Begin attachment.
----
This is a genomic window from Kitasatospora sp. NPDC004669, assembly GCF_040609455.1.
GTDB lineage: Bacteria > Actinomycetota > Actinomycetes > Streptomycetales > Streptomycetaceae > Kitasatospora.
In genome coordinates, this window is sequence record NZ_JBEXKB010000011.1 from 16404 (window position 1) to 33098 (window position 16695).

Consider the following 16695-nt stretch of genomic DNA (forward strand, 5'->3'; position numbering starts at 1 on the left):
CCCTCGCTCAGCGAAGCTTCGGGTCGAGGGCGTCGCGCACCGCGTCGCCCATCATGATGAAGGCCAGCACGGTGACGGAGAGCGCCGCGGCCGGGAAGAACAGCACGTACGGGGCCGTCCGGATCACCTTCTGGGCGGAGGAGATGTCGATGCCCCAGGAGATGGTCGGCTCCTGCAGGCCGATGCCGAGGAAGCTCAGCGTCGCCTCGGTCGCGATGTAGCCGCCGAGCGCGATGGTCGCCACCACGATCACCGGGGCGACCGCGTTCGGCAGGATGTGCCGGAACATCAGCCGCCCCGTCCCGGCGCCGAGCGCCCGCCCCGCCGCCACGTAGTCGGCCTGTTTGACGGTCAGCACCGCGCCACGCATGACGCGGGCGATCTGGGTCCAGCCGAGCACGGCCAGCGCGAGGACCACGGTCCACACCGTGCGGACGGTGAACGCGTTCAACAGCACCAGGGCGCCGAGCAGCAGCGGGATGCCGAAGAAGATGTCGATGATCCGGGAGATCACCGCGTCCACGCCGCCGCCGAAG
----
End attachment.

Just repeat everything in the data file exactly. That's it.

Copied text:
This is a genomic window from Kitasatospora sp. NPDC004669, assembly GCF_040609455.1.
GTDB lineage: Bacteria > Actinomycetota > Actinomycetes > Streptomycetales > Streptomycetaceae > Kitasatospora.
In genome coordinates, this window is sequence record NZ_JBEXKB010000011.1 from 16404 (window position 1) to 33098 (window position 16695).

Consider the following 16695-nt stretch of genomic DNA (forward strand, 5'->3'; position numbering starts at 1 on the left):
CCCTCGCTCAGCGAAGCTTCGGGTCGAGGGCGTCGCGCACCGCGTCGCCCATCATGATGAAGGCCAGCACGGTGACGGAGAGCGCCGCGGCCGGGAAGAACAGCACGTACGGGGCCGTCCGGATCACCTTCTGGGCGGAGGAGATGTCGATGCCCCAGGAGATGGTCGGCTCCTGCAGGCCGATGCCGAGGAAGCTCAGCGTCGCCTCGGTCGCGATGTAGCCGCCGAGCGCGATGGTCGCCACCACGATCACCGGGGCGACCGCGTTCGGCAGGATGTGCCGGAACATCAGCCGCCCCGTCCCGGCGCCGAGCGCCCGCCCCGCCGCCACGTAGTCGGCCTGTTTGACGGTCAGCACCGCGCCACGCATGACGCGGGCGATCTGGGTCCAGCCGAGCACGGCCAGCGCGAGGACCACGGTCCACACCGTGCGGACGGTGAACGCGTTCAACAGCACCAGGGCGCCGAGCAGCAGCGGGATGCCGAAGAAGATGTCGATGATCCGGGAGATCACCGCGTCCACGCCGCCGCCGAAG